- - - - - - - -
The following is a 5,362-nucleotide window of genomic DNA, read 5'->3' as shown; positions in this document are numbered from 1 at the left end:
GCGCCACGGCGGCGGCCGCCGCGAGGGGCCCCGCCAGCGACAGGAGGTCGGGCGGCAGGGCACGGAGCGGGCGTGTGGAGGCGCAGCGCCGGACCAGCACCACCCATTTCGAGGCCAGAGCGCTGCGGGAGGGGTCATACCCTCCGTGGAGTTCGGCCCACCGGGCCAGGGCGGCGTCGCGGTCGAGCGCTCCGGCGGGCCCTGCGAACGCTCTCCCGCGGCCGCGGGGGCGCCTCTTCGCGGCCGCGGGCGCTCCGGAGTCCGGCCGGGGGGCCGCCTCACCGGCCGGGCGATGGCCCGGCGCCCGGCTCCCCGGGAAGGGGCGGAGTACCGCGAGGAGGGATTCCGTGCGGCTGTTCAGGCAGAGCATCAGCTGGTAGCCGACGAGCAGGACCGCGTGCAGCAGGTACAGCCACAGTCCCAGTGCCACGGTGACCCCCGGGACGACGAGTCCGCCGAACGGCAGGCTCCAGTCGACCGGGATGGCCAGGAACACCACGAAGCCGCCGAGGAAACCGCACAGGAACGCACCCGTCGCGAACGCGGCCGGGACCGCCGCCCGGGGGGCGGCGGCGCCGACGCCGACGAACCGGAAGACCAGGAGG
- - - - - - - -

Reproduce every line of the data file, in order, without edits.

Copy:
The following is a 5,362-nucleotide window of genomic DNA, read 5'->3' as shown; positions in this document are numbered from 1 at the left end:
GCGCCACGGCGGCGGCCGCCGCGAGGGGCCCCGCCAGCGACAGGAGGTCGGGCGGCAGGGCACGGAGCGGGCGTGTGGAGGCGCAGCGCCGGACCAGCACCACCCATTTCGAGGCCAGAGCGCTGCGGGAGGGGTCATACCCTCCGTGGAGTTCGGCCCACCGGGCCAGGGCGGCGTCGCGGTCGAGCGCTCCGGCGGGCCCTGCGAACGCTCTCCCGCGGCCGCGGGGGCGCCTCTTCGCGGCCGCGGGCGCTCCGGAGTCCGGCCGGGGGGCCGCCTCACCGGCCGGGCGATGGCCCGGCGCCCGGCTCCCCGGGAAGGGGCGGAGTACCGCGAGGAGGGATTCCGTGCGGCTGTTCAGGCAGAGCATCAGCTGGTAGCCGACGAGCAGGACCGCGTGCAGCAGGTACAGCCACAGTCCCAGTGCCACGGTGACCCCCGGGACGACGAGTCCGCCGAACGGCAGGCTCCAGTCGACCGGGATGGCCAGGAACACCACGAAGCCGCCGAGGAAACCGCACAGGAACGCACCCGTCGCGAACGCGGCCGGGACCGCCGCCCGGGGGGCGGCGGCGCCGACGCCGACGAACCGGAAGACCAGGAGG